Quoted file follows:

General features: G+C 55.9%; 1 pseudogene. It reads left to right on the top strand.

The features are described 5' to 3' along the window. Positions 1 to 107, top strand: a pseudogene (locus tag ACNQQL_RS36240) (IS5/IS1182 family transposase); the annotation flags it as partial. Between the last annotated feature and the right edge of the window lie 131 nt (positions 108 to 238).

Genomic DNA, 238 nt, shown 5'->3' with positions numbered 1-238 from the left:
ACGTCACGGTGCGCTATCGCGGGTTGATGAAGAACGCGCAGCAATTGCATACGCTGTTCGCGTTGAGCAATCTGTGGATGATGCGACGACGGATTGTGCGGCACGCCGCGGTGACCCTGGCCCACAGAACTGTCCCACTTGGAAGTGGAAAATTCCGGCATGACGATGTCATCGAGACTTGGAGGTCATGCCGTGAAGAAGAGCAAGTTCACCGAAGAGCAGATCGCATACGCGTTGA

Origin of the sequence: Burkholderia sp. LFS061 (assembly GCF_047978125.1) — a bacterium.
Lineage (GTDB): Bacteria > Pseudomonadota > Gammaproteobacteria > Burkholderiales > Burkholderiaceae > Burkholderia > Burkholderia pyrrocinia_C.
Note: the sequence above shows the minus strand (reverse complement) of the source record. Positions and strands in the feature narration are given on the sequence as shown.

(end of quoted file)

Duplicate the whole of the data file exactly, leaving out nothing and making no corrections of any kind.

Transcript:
General features: G+C 55.9%; 1 pseudogene. It reads left to right on the top strand.

The features are described 5' to 3' along the window. Positions 1 to 107, top strand: a pseudogene (locus tag ACNQQL_RS36240) (IS5/IS1182 family transposase); the annotation flags it as partial. Between the last annotated feature and the right edge of the window lie 131 nt (positions 108 to 238).

Genomic DNA, 238 nt, shown 5'->3' with positions numbered 1-238 from the left:
ACGTCACGGTGCGCTATCGCGGGTTGATGAAGAACGCGCAGCAATTGCATACGCTGTTCGCGTTGAGCAATCTGTGGATGATGCGACGACGGATTGTGCGGCACGCCGCGGTGACCCTGGCCCACAGAACTGTCCCACTTGGAAGTGGAAAATTCCGGCATGACGATGTCATCGAGACTTGGAGGTCATGCCGTGAAGAAGAGCAAGTTCACCGAAGAGCAGATCGCATACGCGTTGA

Origin of the sequence: Burkholderia sp. LFS061 (assembly GCF_047978125.1) — a bacterium.
Lineage (GTDB): Bacteria > Pseudomonadota > Gammaproteobacteria > Burkholderiales > Burkholderiaceae > Burkholderia > Burkholderia pyrrocinia_C.
Note: the sequence above shows the minus strand (reverse complement) of the source record. Positions and strands in the feature narration are given on the sequence as shown.